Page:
The kinds of inferences that Crosby offers are intriguing but entirely unwarranted. If we are to determine what made the West more successful at producing things and designing weapons than other societies, we had better look closely at the history of agricultural production and technical invention, and compare it in substantial detail with other societies. We cannot simply set aside crucial sociological and political changes that were unique to the West, such as the movement toward equality and democracy that emerges at the same time as industrialization. To find a single event or trend that seems noteworthy in Western history, and assume all later difference between the West and non-Western civilizations flows therefrom, is to commit the kind of logical error that even Crosby’s medieval Schoolmen would have frowned upon.
Crosby, with greater beauty, brevity, and delight than anyone I know, tells the story of a turning point that was surely necessary for the rise of the West; namely that, between 1200 and 1650, western Europeans emerged from a relatively mystical, hierarchical, and primitive or barbaric view of natural reality, rediscovered their own classical heritage and the advanced mathematical knowledge of the Orient, and so managed, fairly quickly, to “catch up” to the rest of the world. In the next two hundred years, they would surpass the rest of the world in mathematics, physics, the technology of production and transport, and the means of war. But how was the latter accomplishment tied to the former? If it was the sudden intoxication of a “rush” of new knowledge that impelled Europeans to push the borders of knowledge, then it was perhaps not the quantification of reality itself but the centuries spent without the comfort of Eratosthenes and the Greek astronomer Aristarchus that prepared Europe for its leap forward. Or perhaps it was something else yet unknown. In any event, Crosby’s charming and beguiling volume gives us one of the necessary causes for Europe’s rise, but not a sufficient one.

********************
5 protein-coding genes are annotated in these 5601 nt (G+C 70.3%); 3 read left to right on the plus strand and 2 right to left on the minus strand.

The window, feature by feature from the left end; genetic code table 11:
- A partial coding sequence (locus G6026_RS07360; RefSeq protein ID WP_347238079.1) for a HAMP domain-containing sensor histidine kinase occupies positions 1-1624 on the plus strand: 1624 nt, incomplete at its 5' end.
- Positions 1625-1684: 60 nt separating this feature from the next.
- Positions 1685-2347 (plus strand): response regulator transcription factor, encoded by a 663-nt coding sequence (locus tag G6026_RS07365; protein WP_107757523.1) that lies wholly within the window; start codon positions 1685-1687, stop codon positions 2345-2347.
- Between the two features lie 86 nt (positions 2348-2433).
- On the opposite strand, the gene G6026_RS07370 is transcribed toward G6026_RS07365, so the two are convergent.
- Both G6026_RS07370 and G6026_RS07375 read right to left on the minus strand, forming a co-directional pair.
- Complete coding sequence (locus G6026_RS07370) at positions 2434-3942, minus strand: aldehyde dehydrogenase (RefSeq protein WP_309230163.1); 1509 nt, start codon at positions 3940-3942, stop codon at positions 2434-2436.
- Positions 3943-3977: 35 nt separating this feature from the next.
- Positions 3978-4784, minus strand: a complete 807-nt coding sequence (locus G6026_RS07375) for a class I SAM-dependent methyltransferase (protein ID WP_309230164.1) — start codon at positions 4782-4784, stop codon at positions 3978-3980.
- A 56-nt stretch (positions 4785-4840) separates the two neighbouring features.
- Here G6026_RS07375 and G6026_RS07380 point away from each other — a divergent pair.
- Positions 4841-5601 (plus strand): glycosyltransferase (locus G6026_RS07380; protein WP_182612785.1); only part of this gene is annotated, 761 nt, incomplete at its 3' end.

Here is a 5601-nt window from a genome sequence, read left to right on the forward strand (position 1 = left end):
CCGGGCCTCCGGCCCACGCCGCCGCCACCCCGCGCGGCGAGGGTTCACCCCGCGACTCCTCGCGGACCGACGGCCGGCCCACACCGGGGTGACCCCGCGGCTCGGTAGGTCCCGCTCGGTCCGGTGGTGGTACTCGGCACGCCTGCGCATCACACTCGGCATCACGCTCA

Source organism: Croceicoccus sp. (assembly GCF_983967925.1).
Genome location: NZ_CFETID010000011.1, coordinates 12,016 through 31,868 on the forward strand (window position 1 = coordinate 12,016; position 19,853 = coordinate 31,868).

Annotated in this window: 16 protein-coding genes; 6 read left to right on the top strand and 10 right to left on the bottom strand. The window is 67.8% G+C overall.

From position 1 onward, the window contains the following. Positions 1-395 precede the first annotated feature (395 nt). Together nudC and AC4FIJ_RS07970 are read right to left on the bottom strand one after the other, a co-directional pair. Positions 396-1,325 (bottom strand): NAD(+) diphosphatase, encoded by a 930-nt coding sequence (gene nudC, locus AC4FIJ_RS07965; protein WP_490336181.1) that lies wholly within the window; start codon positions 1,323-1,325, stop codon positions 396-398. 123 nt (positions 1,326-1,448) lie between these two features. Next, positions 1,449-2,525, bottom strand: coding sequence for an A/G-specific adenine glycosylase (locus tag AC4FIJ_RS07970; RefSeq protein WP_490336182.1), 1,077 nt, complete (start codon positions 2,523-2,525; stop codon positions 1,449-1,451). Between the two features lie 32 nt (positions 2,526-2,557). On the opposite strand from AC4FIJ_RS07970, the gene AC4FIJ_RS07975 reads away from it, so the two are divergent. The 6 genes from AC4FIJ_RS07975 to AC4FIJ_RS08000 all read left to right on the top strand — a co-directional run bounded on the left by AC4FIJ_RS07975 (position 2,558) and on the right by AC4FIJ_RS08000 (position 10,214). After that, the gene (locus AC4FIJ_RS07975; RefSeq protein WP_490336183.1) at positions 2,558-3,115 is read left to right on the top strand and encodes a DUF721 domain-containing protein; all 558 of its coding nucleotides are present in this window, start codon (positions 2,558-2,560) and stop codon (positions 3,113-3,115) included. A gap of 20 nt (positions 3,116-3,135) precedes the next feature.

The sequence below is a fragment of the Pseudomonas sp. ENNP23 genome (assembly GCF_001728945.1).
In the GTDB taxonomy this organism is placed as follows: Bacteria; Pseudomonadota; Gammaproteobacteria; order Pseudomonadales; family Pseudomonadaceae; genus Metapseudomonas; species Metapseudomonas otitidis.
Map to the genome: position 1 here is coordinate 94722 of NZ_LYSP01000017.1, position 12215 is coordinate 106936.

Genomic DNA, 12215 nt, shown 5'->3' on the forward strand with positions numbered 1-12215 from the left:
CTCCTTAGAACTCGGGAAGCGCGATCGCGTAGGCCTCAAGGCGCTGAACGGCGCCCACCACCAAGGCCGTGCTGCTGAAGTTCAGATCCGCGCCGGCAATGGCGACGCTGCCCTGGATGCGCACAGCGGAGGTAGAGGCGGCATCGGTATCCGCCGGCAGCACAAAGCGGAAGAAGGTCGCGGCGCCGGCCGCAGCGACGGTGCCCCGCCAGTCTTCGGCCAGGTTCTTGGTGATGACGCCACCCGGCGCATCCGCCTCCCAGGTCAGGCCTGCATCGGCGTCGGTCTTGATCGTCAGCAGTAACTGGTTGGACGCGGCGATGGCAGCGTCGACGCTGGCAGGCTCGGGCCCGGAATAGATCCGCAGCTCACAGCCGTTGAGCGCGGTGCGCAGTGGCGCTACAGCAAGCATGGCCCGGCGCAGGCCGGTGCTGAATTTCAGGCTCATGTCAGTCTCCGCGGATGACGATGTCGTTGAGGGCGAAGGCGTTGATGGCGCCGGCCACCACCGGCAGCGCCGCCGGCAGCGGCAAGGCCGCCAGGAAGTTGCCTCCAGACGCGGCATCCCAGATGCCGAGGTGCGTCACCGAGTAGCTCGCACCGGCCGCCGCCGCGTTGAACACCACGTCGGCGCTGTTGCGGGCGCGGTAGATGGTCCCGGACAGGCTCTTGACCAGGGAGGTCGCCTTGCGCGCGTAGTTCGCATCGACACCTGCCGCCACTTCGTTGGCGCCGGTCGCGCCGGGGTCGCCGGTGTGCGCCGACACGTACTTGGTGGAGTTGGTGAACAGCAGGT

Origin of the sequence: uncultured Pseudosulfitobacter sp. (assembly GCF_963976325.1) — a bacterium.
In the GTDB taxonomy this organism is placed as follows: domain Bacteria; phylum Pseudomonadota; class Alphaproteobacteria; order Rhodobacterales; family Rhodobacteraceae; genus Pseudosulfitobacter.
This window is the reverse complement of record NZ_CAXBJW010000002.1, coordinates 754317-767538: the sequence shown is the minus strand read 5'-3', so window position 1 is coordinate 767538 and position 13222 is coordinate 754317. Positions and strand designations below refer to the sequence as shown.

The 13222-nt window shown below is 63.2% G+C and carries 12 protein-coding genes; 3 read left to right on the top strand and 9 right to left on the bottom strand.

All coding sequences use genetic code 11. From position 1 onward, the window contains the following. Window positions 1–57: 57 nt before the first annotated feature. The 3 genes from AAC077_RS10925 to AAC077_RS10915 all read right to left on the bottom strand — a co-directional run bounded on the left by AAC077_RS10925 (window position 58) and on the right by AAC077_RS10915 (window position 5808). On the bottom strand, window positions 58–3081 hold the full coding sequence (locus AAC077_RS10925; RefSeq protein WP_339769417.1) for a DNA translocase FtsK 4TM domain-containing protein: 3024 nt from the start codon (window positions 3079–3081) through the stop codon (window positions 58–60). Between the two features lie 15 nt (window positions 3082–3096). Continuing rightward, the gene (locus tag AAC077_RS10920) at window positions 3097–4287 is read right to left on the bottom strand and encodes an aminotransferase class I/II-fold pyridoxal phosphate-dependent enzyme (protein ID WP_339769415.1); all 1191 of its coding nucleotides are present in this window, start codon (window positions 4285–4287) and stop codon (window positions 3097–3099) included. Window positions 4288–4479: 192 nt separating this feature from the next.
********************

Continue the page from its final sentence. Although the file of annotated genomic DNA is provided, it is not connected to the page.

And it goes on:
Jack A. Goldstone received his PhD in sociology from Harvard University. He is the author of Revolution and Rebellion in the Early Modern World (1991) and “The Rise of the West—or Not?” forthcoming in Sociological Theory. Professor Goldstone teaches at the University of California, Davis, and is researching a variety of issues in long-term social and economic change.
1 David S. Landes, The Wealth and Poverty of Nations: Why Some Are So Rich and Some So Poor (New York, 1998).
2 Jack A. Goldstone, “The Problem of the ‘Early Modern’ World,” Journal of the Economic and Social History of the Orient 41 (August 1998): 249–84; Andre Gunder Frank, ReOrient: Global Economy in the Asian Age (Berkeley, Calif., 1998); Kenneth Pomeranz, A Great Divergence: China, Europe and the Making of the Modern World Economy (Princeton, N.J., 2000).
3 Alfred W. Crosby, Ecological Imperialism: The Biological Expansion of Europe, 900–1900 (Cambridge, 1986).
4 Janet Abu-Lughod, Before European Hegemony: The World System A.D. 1250–1350 (New York, 1989); Roderich Ptak and Dietmar Rothermund, eds., Emporia, Commodities, and Entrepreneurs in Asian Maritime Trade, c. 1400–1750 (Stuttgart, 1991); Jan Wisseman Christie, “Javanese Markets and the Asian Sea Trade Boom of the Tenth to Thirteenth Centuries, A.D.,” Journal of the Economic and Social History of the Orient 41 (August 1998): 344–81.
5 Ptak and Rothermund, Emporia, Commodities, and Entrepreneurs; Karl Reinhold Haellquist, ed., Asian Trade Routes, Continental and Maritime (Copenhagen, 1991); Klaas Veenhof, “‘Modern’ Features in Old Assyrian Trade,” Journal of the Economic and Social History of the Orient 40 (November 1997): 336–66; Sanjay Subrahmanyam, Merchants, Markets, and the State in Early Modern India (Delhi, 1990).
6 Alfred W. Crosby, The Measure of Reality: Quantification and Western Society, 1250–1600 (Cambridge, 1997), 73–74.
7 Dennis O. Flynn, World Silver and Monetary History in the 16th and 17th Centuries (Aldershot, Hampshire, 1996).